Only One GST Account in Xero
- Allows more than one GST posting account, usually GST Collected and GST Paid.
Xero / Reckon
- Uses one GST posting account and keeps track of GST Collected and GST Paid in a sub-ledger. In Reckon this is generally called tax payable.
Our conversions merge the GST accounts into one account. We also use a GST Conversion Balance account for achieving this goal, this account should not be adjusted or used post-conversion.
Conversion Adjustments to Compensate
To compensate for the differences in GST treatment between MYOB, Reckon and Xero, we enter adjusting transactions and lines using our conversion Clearing Accounts during the conversion process.
NOTE: Transactions should not be added to or removed from these accounts without first checking with us as this may have an impact on Conversion Balances.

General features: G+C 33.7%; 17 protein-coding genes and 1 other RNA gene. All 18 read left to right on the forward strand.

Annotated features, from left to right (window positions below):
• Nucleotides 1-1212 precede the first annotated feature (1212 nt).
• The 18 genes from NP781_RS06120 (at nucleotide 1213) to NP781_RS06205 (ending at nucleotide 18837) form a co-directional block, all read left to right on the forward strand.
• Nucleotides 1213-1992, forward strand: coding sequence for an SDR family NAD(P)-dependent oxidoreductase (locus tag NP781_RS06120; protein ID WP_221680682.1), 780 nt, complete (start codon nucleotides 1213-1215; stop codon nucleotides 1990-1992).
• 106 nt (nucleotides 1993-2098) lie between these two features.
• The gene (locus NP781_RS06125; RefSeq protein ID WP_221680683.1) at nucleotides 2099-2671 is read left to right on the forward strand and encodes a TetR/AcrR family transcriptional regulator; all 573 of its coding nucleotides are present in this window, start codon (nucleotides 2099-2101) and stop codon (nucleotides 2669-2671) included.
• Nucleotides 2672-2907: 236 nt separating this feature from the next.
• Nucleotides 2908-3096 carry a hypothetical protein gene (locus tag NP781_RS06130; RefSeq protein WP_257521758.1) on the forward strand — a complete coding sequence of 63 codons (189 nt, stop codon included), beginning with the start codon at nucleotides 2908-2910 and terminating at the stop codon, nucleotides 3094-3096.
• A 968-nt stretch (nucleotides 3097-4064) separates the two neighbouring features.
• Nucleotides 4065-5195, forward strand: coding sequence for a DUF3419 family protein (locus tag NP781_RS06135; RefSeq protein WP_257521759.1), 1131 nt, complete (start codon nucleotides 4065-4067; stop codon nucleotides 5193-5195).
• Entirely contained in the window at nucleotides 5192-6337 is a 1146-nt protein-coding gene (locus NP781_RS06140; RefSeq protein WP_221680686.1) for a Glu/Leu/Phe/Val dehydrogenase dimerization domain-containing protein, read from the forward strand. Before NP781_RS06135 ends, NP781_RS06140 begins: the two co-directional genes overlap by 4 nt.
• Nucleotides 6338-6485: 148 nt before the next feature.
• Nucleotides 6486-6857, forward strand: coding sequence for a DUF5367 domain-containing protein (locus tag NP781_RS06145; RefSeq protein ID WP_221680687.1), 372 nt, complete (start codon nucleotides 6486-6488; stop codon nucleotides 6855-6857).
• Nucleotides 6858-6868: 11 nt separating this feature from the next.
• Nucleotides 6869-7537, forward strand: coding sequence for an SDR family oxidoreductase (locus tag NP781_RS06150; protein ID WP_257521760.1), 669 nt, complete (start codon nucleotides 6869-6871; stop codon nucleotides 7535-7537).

MYOB Clearing Account Transactions
As you can see GST treatments differ between MYOB, Reckon and Xero and can cause data disruption and potential confusion on the part of your client.
At Jet Convert, we have developed a methodology for checking and treating GST tax components when bringing transactions across from MYOB and Reckon to Xero. As you are aware compensation for the GST differences between MYOB, Reckon and Xero, we enter adjusting transactions and lines using our conversion Clearing Accounts during the conversion process. If you do a conversion with us
transactions should not be added to or removed from these accounts without first checking as this may have an impact on Conversion Balances.
Our aim is to have the GST data in the best shape possible for your client to work with.
New Zealand - GST Reporting Frequency
Please note if the MYOB source file has a GST reporting frequency of:
- Annual (12 months) we have made this setting in Xero as 6 Monthly.
- Quarterly we have made this setting in Xero as 2 monthly
- Monthly will continue to be set as monthly in Xero.
These variances are due to old options in MYOB which do not currently relate to the current options with the Inland Revenue Department.